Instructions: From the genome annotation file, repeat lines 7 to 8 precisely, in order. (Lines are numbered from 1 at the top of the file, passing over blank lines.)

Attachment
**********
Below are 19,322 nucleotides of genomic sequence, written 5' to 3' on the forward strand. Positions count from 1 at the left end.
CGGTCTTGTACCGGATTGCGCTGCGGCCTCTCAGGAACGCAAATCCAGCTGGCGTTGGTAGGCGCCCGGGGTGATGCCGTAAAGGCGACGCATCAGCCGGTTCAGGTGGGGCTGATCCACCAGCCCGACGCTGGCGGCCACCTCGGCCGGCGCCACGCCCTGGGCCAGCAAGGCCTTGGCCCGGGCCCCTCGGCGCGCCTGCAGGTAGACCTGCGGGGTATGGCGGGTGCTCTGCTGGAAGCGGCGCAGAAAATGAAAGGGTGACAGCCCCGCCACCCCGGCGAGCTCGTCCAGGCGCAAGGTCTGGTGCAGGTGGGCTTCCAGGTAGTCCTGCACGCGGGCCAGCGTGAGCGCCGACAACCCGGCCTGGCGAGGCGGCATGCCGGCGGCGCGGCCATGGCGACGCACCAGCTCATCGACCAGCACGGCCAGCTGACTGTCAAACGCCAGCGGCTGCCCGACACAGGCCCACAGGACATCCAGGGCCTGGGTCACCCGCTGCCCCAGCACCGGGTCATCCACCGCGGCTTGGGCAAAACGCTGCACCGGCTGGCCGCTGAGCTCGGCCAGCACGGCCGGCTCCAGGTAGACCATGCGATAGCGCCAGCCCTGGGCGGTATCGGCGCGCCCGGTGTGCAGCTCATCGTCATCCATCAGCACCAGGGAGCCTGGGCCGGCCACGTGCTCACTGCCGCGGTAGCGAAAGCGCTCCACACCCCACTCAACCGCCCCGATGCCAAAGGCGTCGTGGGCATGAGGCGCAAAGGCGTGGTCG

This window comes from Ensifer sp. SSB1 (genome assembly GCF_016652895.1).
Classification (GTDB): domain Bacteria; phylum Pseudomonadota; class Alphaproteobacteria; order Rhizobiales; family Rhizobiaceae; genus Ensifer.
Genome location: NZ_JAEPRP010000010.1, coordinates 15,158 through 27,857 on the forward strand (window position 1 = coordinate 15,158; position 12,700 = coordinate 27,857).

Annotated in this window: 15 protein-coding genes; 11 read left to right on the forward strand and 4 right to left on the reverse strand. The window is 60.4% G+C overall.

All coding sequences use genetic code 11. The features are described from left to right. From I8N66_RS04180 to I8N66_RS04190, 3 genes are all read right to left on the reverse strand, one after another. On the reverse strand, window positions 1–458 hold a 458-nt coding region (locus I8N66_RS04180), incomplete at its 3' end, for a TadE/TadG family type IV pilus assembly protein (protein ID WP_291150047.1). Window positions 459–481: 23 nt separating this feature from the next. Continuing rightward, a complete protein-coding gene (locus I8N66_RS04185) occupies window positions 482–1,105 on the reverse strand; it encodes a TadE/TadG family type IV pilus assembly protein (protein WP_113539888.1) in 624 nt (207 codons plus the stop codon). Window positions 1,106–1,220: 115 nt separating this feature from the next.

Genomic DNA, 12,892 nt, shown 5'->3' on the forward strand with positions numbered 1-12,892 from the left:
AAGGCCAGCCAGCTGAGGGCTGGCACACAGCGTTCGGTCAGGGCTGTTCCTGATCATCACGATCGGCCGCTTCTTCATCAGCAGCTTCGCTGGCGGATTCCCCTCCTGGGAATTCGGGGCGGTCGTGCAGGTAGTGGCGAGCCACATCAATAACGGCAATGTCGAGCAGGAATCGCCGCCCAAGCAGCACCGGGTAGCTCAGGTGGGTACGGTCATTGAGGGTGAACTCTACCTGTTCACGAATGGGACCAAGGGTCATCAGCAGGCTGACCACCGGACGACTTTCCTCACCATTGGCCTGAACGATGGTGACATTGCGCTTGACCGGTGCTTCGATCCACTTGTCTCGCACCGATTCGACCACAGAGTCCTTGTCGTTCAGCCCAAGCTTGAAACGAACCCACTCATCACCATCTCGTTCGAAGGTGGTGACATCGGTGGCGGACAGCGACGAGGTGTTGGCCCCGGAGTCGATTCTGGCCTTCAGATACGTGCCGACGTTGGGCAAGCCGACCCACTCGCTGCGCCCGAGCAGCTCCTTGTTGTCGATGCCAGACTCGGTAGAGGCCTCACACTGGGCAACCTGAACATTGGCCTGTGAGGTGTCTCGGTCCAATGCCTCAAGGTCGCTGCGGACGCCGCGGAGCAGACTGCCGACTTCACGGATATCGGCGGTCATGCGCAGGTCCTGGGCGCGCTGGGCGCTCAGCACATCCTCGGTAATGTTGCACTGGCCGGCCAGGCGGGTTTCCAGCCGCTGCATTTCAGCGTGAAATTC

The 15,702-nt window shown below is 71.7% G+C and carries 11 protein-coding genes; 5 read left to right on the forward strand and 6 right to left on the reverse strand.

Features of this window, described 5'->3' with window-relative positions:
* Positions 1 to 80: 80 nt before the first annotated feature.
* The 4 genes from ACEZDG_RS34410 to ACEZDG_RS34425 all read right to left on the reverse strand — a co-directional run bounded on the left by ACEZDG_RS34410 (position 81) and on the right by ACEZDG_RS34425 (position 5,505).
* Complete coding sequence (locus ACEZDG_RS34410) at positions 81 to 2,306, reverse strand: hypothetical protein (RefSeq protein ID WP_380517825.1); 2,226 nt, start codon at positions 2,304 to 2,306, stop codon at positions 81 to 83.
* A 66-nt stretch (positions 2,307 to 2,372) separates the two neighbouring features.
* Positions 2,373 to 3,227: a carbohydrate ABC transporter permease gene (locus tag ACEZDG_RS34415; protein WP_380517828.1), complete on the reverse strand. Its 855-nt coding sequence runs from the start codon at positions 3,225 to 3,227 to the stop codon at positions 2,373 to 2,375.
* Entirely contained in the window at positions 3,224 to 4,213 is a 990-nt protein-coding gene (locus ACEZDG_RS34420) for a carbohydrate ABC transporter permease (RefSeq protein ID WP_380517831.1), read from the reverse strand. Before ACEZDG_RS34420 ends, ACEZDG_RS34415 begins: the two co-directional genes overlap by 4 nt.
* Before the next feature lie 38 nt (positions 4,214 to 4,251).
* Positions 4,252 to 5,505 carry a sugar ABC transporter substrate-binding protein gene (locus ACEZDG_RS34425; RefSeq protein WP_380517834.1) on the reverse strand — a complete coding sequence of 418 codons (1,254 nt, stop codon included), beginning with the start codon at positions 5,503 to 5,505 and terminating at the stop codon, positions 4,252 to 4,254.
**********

All coding sequences use genetic code 11. The features are described from left to right. From I8N66_RS04180 to I8N66_RS04190, 3 genes are all read right to left on the reverse strand, one after another. On the reverse strand, window positions 1–458 hold a 458-nt coding region (locus I8N66_RS04180), incomplete at its 3' end, for a TadE/TadG family type IV pilus assembly protein (protein ID WP_291150047.1). Window positions 459–481: 23 nt separating this feature from the next. Continuing rightward, a complete protein-coding gene (locus I8N66_RS04185) occupies window positions 482–1,105 on the reverse strand; it encodes a TadE/TadG family type IV pilus assembly protein (protein WP_113539888.1) in 624 nt (207 codons plus the stop codon). Window positions 1,106–1,220: 115 nt separating this feature from the next.

Genomic DNA, 12,892 nt, shown 5'->3' on the forward strand with positions numbered 1-12,892 from the left: